https://www.buzzfeednews.com/article...mplon/the-edge

  3. #43
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    Quote Originally Posted by Miller View Post
    Think I'll just link in the Buzzfeed artcile I referred to in my post above. It's absolutely crushing, 1,600 performances analysed, 27 judges identified (from 10 countries) where the chances of their scores occurring at random are less than 1 in 100,000. 16 of the judges went to the Olympics, and 2 of them (identified beforehand by the article) i.e. Feng Huang and Weiguang Chen of China ended up getting banned. Now someone tell me national bias is not endemic in skating.

    https://www.buzzfeednews.com/article...mplon/the-edge
    Even better: you can read the underlying research from economics professor Eric Zitzewitz, which has been the data-driven elephant in the room since 2010: it’s extremely readable!

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    Quote Originally Posted by Draculus View Post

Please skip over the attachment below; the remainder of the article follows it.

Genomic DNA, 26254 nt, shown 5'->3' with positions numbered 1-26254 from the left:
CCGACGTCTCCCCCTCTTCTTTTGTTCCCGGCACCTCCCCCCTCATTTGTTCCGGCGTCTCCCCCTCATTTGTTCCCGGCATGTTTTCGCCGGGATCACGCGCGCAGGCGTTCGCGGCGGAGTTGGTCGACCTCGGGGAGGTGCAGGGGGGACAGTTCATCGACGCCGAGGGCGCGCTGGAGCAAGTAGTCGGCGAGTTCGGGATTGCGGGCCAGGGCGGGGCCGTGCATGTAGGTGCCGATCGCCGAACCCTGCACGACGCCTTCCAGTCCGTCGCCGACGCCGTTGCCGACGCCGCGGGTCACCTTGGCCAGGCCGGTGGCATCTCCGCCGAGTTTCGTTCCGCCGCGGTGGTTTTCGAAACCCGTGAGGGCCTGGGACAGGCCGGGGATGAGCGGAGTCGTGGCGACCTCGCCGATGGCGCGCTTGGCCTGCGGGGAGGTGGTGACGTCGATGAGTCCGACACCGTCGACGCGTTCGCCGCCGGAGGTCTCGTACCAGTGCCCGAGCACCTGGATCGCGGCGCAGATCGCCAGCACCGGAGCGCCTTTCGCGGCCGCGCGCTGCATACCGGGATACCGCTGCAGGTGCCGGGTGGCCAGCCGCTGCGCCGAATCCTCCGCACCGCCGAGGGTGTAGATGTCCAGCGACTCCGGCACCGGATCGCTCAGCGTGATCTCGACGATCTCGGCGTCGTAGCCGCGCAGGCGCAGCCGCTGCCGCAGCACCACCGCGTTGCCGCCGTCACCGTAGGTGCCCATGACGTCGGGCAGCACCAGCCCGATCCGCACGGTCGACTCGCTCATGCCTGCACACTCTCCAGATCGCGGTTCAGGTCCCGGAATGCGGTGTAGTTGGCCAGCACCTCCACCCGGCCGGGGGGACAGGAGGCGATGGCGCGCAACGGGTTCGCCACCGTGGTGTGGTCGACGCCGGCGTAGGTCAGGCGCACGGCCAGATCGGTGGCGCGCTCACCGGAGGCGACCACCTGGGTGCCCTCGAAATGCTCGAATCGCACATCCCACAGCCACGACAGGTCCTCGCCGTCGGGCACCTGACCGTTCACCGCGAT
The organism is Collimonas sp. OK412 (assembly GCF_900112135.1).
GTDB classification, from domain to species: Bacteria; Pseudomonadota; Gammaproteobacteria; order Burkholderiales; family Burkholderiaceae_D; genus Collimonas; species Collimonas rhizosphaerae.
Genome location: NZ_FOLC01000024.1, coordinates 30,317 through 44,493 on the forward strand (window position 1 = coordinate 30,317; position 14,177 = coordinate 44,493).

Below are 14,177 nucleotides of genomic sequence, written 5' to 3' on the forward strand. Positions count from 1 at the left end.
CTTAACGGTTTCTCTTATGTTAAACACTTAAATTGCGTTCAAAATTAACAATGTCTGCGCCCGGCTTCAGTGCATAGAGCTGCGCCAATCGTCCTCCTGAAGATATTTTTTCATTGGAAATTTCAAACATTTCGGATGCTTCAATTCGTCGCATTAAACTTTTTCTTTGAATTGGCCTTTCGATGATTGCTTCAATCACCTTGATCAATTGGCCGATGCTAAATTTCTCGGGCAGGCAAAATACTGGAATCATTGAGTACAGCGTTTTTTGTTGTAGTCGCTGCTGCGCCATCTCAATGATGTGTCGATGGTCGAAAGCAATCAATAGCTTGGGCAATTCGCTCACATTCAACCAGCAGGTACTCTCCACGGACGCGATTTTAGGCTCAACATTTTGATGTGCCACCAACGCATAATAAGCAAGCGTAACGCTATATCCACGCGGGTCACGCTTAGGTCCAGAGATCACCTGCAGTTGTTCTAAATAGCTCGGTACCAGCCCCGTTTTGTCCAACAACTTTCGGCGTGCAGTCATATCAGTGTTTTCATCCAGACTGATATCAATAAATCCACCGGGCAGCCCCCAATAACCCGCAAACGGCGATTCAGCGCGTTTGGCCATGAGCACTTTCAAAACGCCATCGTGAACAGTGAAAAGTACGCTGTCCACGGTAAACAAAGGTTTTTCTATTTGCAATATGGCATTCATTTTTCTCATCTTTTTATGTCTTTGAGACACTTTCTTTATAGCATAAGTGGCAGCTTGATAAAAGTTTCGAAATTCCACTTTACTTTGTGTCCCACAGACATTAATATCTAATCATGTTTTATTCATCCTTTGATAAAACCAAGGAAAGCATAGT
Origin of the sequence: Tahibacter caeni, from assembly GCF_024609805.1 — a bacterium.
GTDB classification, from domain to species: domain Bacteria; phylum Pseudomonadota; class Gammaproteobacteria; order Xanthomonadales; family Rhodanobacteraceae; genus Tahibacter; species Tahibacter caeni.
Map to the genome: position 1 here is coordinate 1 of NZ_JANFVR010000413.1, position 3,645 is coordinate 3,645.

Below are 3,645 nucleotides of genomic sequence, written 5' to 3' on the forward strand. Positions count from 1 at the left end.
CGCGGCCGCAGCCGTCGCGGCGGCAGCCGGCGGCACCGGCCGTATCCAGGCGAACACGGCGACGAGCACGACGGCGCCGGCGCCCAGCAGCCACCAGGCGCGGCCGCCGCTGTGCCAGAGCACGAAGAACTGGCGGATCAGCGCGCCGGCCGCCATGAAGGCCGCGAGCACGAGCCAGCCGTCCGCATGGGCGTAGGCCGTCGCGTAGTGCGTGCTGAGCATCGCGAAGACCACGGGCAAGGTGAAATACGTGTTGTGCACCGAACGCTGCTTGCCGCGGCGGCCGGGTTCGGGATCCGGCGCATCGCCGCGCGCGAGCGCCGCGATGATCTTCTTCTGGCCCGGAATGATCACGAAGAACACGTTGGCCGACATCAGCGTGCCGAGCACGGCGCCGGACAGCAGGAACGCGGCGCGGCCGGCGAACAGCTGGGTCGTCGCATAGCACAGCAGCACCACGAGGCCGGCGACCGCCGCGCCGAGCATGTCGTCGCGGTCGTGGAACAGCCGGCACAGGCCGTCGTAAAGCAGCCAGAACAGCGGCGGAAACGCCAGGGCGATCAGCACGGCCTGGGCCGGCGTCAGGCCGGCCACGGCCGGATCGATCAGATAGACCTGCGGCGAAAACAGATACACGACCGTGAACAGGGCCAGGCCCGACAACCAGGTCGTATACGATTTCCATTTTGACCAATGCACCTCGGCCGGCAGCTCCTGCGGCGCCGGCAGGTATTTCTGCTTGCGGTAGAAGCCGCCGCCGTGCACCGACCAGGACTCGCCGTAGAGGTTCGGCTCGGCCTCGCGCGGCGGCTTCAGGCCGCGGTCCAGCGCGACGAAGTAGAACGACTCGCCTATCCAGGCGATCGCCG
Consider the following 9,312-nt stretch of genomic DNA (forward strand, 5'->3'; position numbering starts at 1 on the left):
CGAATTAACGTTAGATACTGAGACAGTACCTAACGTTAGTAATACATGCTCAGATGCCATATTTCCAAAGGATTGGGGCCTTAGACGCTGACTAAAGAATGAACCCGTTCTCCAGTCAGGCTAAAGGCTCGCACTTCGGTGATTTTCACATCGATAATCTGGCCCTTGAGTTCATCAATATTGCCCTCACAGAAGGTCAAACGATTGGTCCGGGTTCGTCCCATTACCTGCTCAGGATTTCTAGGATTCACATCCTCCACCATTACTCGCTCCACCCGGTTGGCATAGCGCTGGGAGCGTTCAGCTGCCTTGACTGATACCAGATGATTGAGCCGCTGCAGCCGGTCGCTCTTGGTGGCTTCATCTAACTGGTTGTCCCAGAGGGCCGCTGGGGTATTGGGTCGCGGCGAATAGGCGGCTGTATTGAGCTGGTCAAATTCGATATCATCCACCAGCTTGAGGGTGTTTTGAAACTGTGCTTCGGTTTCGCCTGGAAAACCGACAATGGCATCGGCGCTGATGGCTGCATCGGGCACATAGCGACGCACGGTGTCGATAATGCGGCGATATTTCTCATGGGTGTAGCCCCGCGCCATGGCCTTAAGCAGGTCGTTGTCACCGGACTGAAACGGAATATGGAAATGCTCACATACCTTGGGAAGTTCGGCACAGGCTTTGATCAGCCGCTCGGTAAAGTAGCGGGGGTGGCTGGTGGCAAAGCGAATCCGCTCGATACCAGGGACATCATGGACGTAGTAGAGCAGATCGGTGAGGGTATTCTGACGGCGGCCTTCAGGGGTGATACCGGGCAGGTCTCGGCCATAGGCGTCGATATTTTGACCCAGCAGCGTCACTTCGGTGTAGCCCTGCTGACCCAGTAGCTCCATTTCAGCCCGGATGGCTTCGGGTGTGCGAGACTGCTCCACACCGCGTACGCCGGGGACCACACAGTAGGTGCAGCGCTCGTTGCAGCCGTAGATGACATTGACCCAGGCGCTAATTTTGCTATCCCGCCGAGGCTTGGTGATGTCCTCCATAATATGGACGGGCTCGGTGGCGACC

"Russian style"? Skaters from the same country might have similarities in their styles, skaters and coaches from the same country see each other more often, they have local competitions (and a lot in Russian case), even common training camps/schools.
    So Russian judge might just like "Russian style of figure skating". F.e. all Eteri skaters definitely have a lot in common. For me definitely there is a difference between any Russian girl and any Japan girl, do not know about Men/pairs/dance.
    Even more, judge might prefer Russians just because they are Russians AND because he/she likes "Russian style". And separate completely legal bias (like that style) from flag-related (OUR figure skater!) bias is not an easy task to do even for the judge herself, if she ever wants to perform such self-reflection.